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The American Jewish Experience through the Nineteenth Century: Immigration and Acculturation
In this piece, the authors present a history of American Jews beginning with the expulsion of Jews from Spain in the 15th century. The authors describe how many of the early American Jews lived in cosmopolitan port cities and were of Sephardic descent. The authors also highlight the creation of America’s first reform congregation in the 19th century as an important step in strengthening American Judaism. The authors continue through the civil war which divided Jews as much as the rest of the country. The authors move into the 20th century which saw the influx of Eastern European Jews and the effects of American Protestant life on American Jewish life. The author concludes with curriculum questions about the challenges associated with immigration and the maintenance of cultural identity. The authors also provide references that deal with immigration from various European Jewish groups and the American Jewish experience.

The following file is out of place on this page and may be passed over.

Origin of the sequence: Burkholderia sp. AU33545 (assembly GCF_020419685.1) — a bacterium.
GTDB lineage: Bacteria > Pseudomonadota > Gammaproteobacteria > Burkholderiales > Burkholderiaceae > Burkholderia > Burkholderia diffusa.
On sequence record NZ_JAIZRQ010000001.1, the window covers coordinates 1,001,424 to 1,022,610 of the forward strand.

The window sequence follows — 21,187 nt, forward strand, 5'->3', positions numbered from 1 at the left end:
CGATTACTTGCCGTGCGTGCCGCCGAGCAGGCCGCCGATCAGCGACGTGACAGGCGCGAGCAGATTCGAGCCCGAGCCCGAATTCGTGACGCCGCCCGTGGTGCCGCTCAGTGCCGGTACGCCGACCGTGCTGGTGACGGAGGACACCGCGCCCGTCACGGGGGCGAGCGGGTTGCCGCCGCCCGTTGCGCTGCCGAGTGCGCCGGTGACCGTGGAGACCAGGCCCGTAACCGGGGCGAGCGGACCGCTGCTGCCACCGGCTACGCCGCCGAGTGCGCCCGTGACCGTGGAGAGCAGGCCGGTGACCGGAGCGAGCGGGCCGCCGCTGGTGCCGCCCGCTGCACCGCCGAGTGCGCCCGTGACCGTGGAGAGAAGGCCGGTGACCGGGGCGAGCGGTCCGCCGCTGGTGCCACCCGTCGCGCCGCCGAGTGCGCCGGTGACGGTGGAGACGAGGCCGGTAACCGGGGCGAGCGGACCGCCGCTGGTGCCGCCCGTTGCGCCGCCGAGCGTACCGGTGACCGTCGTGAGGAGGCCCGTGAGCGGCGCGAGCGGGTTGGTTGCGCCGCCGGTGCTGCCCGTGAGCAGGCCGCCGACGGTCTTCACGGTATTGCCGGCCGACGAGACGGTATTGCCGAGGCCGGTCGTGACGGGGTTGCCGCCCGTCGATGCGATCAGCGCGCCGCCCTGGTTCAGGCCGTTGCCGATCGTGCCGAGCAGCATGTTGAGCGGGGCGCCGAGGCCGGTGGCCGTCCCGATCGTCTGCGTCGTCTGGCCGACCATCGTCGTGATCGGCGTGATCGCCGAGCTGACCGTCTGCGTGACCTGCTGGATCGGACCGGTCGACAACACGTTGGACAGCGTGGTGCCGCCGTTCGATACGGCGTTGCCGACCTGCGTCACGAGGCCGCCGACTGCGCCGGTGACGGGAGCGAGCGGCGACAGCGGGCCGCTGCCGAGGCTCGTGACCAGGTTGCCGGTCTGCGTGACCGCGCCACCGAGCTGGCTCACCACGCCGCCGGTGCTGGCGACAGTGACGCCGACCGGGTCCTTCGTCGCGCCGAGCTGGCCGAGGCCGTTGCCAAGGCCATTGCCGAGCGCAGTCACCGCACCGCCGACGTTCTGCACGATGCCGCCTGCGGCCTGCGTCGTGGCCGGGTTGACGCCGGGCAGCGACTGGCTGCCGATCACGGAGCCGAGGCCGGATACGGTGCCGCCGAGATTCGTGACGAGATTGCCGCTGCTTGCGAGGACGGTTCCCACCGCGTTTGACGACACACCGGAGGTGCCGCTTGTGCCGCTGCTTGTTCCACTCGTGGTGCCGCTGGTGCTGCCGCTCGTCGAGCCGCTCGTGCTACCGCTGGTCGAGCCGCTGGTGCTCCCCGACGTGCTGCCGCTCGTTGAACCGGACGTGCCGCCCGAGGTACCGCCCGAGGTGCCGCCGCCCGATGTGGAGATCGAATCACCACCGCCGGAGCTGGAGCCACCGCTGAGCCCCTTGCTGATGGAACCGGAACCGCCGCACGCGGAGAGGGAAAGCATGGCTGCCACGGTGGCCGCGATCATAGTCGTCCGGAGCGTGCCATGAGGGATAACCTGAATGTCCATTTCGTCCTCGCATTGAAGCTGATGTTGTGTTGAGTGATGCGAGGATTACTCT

Coverage: United States
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Sarna, Jonathan D. Golden, Jonathan. The American Jewish Experience through the Nineteenth Century: Immigration and Acculturation. 2000: http://www.bjpa.org/Publications/details.cfm?PublicationID=4067